April 2, 2010
ACLU Calls For Immediate Termination Of ICE 287(g) Program
FOR IMMEDIATE RELEASE
April 2, 2010
WASHINGTON – A report from the Department of Homeland Security (DHS) Office of Inspector General (OIG) reveals several critical problems surrounding Immigration and Customs Enforcement’s (ICE) 287(g) program, which allows certain state and local law enforcement agencies to engage in federal immigration enforcement activities.
The American Civil Liberties Union has strongly opposed the 287(g) program, believing it has led to illegal racial profiling and civil rights abuses while diverting scarce resources from traditional local law enforcement functions and distorting immigration enforcement priorities. The OIG report affirms these concerns, and the ACLU calls for the immediate termination of the 287(g) program.
“The DHS OIG report confirms in detail what the ACLU has known for many years – that the 287(g) program, fundamentally flawed and incompetently administered, presents serious civil rights and civil liberties problems for U.S. citizens and immigrants,” said Joanne Lin, ACLU Legislative Counsel. “ICE has completely shirked its legal duty to train and supervise 287(g) officers and has instead unleashed a slew of unmonitored state and local law officers across America – many of whom are using federal immigration authority as a cloak to engage in racial profiling. The program should be terminated and de-funded.”
The report finds lack of oversight, training and other failures in the 287(g) program and makes it clear that the program does not have adequate safeguards against racial profiling and other civil rights abuses. Many state and local agencies accepted for the program have a documented history of serious allegations of constitutional violations.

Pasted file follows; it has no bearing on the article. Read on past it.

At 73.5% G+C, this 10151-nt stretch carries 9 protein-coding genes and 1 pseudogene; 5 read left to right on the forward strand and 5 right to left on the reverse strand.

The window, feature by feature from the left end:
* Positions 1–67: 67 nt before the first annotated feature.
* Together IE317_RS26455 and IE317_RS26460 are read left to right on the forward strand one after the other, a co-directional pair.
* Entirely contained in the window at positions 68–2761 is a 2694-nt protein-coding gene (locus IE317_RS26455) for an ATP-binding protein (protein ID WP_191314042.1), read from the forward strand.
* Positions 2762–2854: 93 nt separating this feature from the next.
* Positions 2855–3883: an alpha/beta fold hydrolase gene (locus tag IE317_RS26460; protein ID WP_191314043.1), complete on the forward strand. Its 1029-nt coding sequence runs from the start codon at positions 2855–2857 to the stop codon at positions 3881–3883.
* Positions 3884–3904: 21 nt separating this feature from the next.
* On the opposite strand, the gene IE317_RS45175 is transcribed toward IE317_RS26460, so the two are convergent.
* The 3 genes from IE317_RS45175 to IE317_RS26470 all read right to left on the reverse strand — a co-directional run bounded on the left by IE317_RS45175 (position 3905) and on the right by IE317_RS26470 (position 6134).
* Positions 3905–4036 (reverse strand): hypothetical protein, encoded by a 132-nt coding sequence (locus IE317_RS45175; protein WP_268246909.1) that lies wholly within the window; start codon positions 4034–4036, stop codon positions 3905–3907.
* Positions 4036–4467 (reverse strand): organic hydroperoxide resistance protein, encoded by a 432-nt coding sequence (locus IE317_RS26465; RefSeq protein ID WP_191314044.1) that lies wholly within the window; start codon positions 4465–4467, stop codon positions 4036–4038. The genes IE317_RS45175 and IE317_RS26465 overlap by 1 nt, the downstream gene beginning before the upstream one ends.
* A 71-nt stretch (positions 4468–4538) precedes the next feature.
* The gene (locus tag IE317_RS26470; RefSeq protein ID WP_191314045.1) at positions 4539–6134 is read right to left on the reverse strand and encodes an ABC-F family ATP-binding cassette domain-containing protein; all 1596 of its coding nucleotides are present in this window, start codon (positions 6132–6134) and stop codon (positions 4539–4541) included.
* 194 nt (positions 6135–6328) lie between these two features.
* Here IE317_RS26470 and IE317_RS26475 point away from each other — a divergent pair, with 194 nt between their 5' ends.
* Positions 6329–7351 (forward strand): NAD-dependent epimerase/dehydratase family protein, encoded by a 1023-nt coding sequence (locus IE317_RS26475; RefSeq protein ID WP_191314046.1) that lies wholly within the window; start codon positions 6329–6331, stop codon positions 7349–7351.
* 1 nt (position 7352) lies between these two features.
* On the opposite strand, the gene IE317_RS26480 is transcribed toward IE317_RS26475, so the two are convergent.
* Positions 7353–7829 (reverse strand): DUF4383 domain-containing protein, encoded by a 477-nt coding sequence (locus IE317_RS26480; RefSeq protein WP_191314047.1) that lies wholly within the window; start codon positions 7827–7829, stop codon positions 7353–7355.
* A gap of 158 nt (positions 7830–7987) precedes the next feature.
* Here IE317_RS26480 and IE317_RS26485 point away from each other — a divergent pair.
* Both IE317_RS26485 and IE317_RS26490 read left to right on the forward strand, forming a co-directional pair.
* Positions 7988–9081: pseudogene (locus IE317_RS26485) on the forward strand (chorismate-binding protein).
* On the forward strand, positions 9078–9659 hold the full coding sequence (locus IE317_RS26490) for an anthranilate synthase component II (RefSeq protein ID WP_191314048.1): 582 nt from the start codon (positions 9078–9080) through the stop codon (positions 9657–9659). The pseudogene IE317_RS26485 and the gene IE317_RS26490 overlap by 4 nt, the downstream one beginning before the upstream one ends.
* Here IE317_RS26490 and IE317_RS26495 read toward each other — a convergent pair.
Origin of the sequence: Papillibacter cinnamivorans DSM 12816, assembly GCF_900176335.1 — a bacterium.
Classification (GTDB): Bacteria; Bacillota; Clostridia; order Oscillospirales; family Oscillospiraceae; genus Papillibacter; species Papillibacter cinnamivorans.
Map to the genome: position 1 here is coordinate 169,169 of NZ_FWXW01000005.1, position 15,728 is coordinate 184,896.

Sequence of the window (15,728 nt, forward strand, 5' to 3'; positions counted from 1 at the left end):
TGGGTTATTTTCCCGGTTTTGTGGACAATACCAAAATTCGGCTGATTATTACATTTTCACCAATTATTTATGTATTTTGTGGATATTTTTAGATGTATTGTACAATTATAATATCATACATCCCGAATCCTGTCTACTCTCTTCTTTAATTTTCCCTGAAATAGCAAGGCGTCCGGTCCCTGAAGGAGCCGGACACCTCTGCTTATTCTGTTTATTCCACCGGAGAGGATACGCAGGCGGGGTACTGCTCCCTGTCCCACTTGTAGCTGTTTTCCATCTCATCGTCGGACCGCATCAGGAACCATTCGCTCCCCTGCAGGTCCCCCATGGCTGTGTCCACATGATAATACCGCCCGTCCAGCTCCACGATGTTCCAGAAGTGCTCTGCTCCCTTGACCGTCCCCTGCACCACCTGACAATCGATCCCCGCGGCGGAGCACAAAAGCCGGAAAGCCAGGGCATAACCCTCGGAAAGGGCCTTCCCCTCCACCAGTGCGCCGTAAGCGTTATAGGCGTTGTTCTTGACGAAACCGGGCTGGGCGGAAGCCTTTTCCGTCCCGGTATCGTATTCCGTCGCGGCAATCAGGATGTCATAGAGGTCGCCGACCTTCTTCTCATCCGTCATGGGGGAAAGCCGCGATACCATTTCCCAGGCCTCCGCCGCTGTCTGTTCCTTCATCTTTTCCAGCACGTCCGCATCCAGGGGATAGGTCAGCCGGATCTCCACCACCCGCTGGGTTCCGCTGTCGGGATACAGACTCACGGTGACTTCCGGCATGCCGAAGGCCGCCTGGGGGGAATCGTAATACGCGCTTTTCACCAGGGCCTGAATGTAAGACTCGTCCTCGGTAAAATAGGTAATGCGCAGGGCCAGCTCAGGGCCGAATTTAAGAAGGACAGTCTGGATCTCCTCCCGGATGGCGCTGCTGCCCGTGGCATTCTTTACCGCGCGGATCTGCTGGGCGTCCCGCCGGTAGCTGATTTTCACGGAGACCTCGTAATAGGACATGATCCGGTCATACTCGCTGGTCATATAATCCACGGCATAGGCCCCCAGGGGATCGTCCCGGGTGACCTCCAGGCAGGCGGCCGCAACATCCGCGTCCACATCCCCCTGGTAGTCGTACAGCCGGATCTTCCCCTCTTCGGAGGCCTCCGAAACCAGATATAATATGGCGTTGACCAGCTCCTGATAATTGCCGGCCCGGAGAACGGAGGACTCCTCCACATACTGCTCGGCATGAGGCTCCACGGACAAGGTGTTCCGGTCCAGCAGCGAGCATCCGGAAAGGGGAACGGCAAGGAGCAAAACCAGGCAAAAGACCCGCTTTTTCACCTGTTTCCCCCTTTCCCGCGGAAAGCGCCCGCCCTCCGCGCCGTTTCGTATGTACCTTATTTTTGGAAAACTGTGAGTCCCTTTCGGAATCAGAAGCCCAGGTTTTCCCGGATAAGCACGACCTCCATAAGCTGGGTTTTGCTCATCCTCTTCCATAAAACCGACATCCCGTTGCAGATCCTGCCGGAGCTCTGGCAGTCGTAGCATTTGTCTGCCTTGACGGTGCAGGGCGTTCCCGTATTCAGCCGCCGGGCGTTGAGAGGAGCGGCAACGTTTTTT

Under the 287(g) program, ICE has failed to:
- establish appropriate performance measures and targets to determine whether program results are aligned with program goals;
- develop guidance for supervising ICE officers;
- provide adequate 287(g) program oversight;
- establish a thorough review and selection process for law enforcement agencies requesting to participate in the 287(g) program;
- establish data collection and reporting requirements to address civil rights and civil liberties concerns;
- provide adequate 287(g) training programs;
- provide accurate and honest program information to Congress and the public; and
- standardize 287(g) officers’ access to DHS information systems.
“The 287(g) program, as this latest report confirms, all but abandons the constitutional guarantees of fair treatment and due process, and encourages racial and ethnic profiling. Immigration enforcement must respect civil liberties, and it’s clear the current 287(g) program does not come close,” said Laura W. Murphy, Director of the ACLU Washington Legislative Office. “The 287(g) program also undermines public safety by exacerbating fear of the police in communities already distrustful of law enforcement.”
The report outlines how local agencies exploited the 287(g) program's defects to engage in systemic civil rights abuses. Although an ICE fact sheet describes how the 287(g) program does not allow state and local agencies to perform “random street operations,” the OIG report describes how one agency improperly engaged in “random street operations” to target "minor offenses and violations of local ordinances," while claiming to act under their 287(g) agreement. In addition, although 287(g) officers are only authorized to use federal immigration authority to take people into custody as a result of violating state or local criminal law, the OIG report found incidents of immigrants being arrested for federal immigration violations without prior arrests on state or local charges.
"The OIG report's message is clear," said Cecillia Wang, managing attorney of the ACLU Immigrants' Rights Project. "ICE can no longer stand by idly while local agencies use their 287(g) agreements as cover to engage in the rampant abuse of people's constitutional rights. People in 287(g) communities should have the right to go about their business without being stopped for no other reason than that they 'look foreign' to a police officer."
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